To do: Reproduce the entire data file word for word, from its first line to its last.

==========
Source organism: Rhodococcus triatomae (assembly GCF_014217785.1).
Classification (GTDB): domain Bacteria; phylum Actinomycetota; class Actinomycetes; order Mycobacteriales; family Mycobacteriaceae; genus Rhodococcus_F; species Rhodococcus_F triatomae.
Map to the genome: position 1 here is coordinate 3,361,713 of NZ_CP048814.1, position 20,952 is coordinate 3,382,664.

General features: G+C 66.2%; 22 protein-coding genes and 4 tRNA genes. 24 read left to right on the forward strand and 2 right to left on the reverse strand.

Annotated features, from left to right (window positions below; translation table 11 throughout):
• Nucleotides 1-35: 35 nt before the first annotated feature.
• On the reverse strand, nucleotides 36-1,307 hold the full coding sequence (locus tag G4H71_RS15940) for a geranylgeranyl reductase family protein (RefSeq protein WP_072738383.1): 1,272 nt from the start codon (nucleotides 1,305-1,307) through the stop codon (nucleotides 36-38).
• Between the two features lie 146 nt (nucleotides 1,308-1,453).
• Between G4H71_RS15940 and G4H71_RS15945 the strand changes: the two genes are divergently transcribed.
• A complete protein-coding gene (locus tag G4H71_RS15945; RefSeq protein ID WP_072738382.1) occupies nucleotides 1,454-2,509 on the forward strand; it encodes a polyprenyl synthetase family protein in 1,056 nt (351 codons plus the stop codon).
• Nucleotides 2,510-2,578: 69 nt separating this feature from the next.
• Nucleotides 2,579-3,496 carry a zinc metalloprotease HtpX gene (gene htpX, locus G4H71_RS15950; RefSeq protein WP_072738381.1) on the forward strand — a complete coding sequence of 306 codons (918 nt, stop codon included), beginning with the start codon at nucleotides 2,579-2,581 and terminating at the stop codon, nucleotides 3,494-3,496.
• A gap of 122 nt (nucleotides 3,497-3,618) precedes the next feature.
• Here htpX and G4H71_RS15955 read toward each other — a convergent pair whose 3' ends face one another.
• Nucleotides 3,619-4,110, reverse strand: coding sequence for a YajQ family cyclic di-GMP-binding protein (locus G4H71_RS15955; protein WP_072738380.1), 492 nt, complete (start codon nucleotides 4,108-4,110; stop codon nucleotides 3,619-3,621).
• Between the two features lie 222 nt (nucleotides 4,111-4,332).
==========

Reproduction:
Source organism: Rhodococcus triatomae (assembly GCF_014217785.1).
Classification (GTDB): domain Bacteria; phylum Actinomycetota; class Actinomycetes; order Mycobacteriales; family Mycobacteriaceae; genus Rhodococcus_F; species Rhodococcus_F triatomae.
Map to the genome: position 1 here is coordinate 3,361,713 of NZ_CP048814.1, position 20,952 is coordinate 3,382,664.

General features: G+C 66.2%; 22 protein-coding genes and 4 tRNA genes. 24 read left to right on the forward strand and 2 right to left on the reverse strand.

Annotated features, from left to right (window positions below; translation table 11 throughout):
• Nucleotides 1-35: 35 nt before the first annotated feature.
• On the reverse strand, nucleotides 36-1,307 hold the full coding sequence (locus tag G4H71_RS15940) for a geranylgeranyl reductase family protein (RefSeq protein WP_072738383.1): 1,272 nt from the start codon (nucleotides 1,305-1,307) through the stop codon (nucleotides 36-38).
• Between the two features lie 146 nt (nucleotides 1,308-1,453).
• Between G4H71_RS15940 and G4H71_RS15945 the strand changes: the two genes are divergently transcribed.
• A complete protein-coding gene (locus tag G4H71_RS15945; RefSeq protein ID WP_072738382.1) occupies nucleotides 1,454-2,509 on the forward strand; it encodes a polyprenyl synthetase family protein in 1,056 nt (351 codons plus the stop codon).
• Nucleotides 2,510-2,578: 69 nt separating this feature from the next.
• Nucleotides 2,579-3,496 carry a zinc metalloprotease HtpX gene (gene htpX, locus G4H71_RS15950; RefSeq protein WP_072738381.1) on the forward strand — a complete coding sequence of 306 codons (918 nt, stop codon included), beginning with the start codon at nucleotides 2,579-2,581 and terminating at the stop codon, nucleotides 3,494-3,496.
• A gap of 122 nt (nucleotides 3,497-3,618) precedes the next feature.
• Here htpX and G4H71_RS15955 read toward each other — a convergent pair whose 3' ends face one another.
• Nucleotides 3,619-4,110, reverse strand: coding sequence for a YajQ family cyclic di-GMP-binding protein (locus G4H71_RS15955; protein WP_072738380.1), 492 nt, complete (start codon nucleotides 4,108-4,110; stop codon nucleotides 3,619-3,621).
• Between the two features lie 222 nt (nucleotides 4,111-4,332).